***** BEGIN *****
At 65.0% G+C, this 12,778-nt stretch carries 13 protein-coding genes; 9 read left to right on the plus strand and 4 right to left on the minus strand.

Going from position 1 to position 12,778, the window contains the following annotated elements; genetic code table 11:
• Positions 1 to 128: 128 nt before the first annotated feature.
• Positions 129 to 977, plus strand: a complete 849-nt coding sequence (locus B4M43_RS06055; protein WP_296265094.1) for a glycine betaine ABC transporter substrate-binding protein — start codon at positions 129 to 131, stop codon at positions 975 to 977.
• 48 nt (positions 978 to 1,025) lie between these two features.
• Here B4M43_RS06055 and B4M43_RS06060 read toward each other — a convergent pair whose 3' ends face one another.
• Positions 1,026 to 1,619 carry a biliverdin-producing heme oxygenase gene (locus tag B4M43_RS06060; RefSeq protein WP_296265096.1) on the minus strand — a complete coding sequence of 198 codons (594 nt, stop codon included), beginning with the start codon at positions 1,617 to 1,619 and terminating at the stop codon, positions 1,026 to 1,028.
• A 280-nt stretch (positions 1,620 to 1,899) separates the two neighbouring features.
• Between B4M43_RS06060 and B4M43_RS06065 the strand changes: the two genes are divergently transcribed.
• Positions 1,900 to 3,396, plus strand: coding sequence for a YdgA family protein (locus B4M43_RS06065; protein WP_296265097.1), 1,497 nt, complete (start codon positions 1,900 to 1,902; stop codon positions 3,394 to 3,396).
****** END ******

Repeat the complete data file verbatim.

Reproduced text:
At 65.0% G+C, this 12,778-nt stretch carries 13 protein-coding genes; 9 read left to right on the plus strand and 4 right to left on the minus strand.

Going from position 1 to position 12,778, the window contains the following annotated elements; genetic code table 11:
• Positions 1 to 128: 128 nt before the first annotated feature.
• Positions 129 to 977, plus strand: a complete 849-nt coding sequence (locus B4M43_RS06055; protein WP_296265094.1) for a glycine betaine ABC transporter substrate-binding protein — start codon at positions 129 to 131, stop codon at positions 975 to 977.
• 48 nt (positions 978 to 1,025) lie between these two features.
• Here B4M43_RS06055 and B4M43_RS06060 read toward each other — a convergent pair whose 3' ends face one another.
• Positions 1,026 to 1,619 carry a biliverdin-producing heme oxygenase gene (locus tag B4M43_RS06060; RefSeq protein WP_296265096.1) on the minus strand — a complete coding sequence of 198 codons (594 nt, stop codon included), beginning with the start codon at positions 1,617 to 1,619 and terminating at the stop codon, positions 1,026 to 1,028.
• A 280-nt stretch (positions 1,620 to 1,899) separates the two neighbouring features.
• Between B4M43_RS06060 and B4M43_RS06065 the strand changes: the two genes are divergently transcribed.
• Positions 1,900 to 3,396, plus strand: coding sequence for a YdgA family protein (locus B4M43_RS06065; protein WP_296265097.1), 1,497 nt, complete (start codon positions 1,900 to 1,902; stop codon positions 3,394 to 3,396).